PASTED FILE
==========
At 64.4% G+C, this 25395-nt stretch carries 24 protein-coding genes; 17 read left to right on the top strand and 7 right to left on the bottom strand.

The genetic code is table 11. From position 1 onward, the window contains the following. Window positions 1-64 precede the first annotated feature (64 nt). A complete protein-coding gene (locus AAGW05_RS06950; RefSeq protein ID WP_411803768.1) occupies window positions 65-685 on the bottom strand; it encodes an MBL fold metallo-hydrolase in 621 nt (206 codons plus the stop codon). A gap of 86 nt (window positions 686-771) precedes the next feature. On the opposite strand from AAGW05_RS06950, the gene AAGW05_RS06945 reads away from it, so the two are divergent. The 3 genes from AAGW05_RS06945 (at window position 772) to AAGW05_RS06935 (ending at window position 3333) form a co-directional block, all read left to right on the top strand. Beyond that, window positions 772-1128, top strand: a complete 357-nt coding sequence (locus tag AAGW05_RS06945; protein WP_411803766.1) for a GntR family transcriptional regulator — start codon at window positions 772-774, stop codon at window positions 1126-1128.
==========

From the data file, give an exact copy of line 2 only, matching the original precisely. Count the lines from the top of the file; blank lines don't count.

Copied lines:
The genetic code is table 11. From position 1 onward, the window contains the following. Window positions 1-64 precede the first annotated feature (64 nt). A complete protein-coding gene (locus AAGW05_RS06950; RefSeq protein ID WP_411803768.1) occupies window positions 65-685 on the bottom strand; it encodes an MBL fold metallo-hydrolase in 621 nt (206 codons plus the stop codon). A gap of 86 nt (window positions 686-771) precedes the next feature. On the opposite strand from AAGW05_RS06950, the gene AAGW05_RS06945 reads away from it, so the two are divergent. The 3 genes from AAGW05_RS06945 (at window position 772) to AAGW05_RS06935 (ending at window position 3333) form a co-directional block, all read left to right on the top strand. Beyond that, window positions 772-1128, top strand: a complete 357-nt coding sequence (locus tag AAGW05_RS06945; protein WP_411803766.1) for a GntR family transcriptional regulator — start codon at window positions 772-774, stop codon at window positions 1126-1128.